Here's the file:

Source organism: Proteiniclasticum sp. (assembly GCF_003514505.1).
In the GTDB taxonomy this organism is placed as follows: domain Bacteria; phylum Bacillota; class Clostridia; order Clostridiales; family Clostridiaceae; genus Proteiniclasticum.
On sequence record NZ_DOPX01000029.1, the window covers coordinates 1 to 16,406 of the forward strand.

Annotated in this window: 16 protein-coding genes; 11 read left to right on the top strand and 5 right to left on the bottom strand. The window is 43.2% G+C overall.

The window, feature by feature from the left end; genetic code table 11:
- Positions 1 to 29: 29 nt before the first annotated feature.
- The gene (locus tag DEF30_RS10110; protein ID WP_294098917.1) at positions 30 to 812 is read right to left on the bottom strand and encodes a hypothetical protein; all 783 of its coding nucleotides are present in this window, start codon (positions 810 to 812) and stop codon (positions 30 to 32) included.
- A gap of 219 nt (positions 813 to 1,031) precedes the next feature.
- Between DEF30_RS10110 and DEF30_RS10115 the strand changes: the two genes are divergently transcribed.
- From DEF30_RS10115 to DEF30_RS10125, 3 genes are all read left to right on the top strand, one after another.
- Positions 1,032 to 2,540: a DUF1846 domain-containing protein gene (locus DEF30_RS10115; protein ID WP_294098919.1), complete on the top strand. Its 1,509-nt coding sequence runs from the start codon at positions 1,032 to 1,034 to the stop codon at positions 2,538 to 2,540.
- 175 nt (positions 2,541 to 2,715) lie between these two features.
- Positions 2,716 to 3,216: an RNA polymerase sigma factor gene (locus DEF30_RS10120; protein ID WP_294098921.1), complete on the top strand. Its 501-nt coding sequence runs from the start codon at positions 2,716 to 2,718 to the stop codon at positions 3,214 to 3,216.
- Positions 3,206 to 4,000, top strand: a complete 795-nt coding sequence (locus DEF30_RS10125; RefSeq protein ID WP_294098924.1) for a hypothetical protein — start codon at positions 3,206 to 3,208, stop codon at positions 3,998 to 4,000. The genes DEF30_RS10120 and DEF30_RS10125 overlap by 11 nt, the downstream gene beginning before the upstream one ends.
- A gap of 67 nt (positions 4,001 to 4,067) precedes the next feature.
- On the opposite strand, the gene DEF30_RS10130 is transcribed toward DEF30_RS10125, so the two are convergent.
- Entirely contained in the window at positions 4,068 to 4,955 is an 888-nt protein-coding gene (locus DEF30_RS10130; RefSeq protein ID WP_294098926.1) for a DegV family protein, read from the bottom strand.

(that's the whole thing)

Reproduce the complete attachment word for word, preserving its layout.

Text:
Source organism: Proteiniclasticum sp. (assembly GCF_003514505.1).
In the GTDB taxonomy this organism is placed as follows: domain Bacteria; phylum Bacillota; class Clostridia; order Clostridiales; family Clostridiaceae; genus Proteiniclasticum.
On sequence record NZ_DOPX01000029.1, the window covers coordinates 1 to 16,406 of the forward strand.

Annotated in this window: 16 protein-coding genes; 11 read left to right on the top strand and 5 right to left on the bottom strand. The window is 43.2% G+C overall.

The window, feature by feature from the left end; genetic code table 11:
- Positions 1 to 29: 29 nt before the first annotated feature.
- The gene (locus tag DEF30_RS10110; protein ID WP_294098917.1) at positions 30 to 812 is read right to left on the bottom strand and encodes a hypothetical protein; all 783 of its coding nucleotides are present in this window, start codon (positions 810 to 812) and stop codon (positions 30 to 32) included.
- A gap of 219 nt (positions 813 to 1,031) precedes the next feature.
- Between DEF30_RS10110 and DEF30_RS10115 the strand changes: the two genes are divergently transcribed.
- From DEF30_RS10115 to DEF30_RS10125, 3 genes are all read left to right on the top strand, one after another.
- Positions 1,032 to 2,540: a DUF1846 domain-containing protein gene (locus DEF30_RS10115; protein ID WP_294098919.1), complete on the top strand. Its 1,509-nt coding sequence runs from the start codon at positions 1,032 to 1,034 to the stop codon at positions 2,538 to 2,540.
- 175 nt (positions 2,541 to 2,715) lie between these two features.
- Positions 2,716 to 3,216: an RNA polymerase sigma factor gene (locus DEF30_RS10120; protein ID WP_294098921.1), complete on the top strand. Its 501-nt coding sequence runs from the start codon at positions 2,716 to 2,718 to the stop codon at positions 3,214 to 3,216.
- Positions 3,206 to 4,000, top strand: a complete 795-nt coding sequence (locus DEF30_RS10125; RefSeq protein ID WP_294098924.1) for a hypothetical protein — start codon at positions 3,206 to 3,208, stop codon at positions 3,998 to 4,000. The genes DEF30_RS10120 and DEF30_RS10125 overlap by 11 nt, the downstream gene beginning before the upstream one ends.
- A gap of 67 nt (positions 4,001 to 4,067) precedes the next feature.
- On the opposite strand, the gene DEF30_RS10130 is transcribed toward DEF30_RS10125, so the two are convergent.
- Entirely contained in the window at positions 4,068 to 4,955 is an 888-nt protein-coding gene (locus DEF30_RS10130; RefSeq protein ID WP_294098926.1) for a DegV family protein, read from the bottom strand.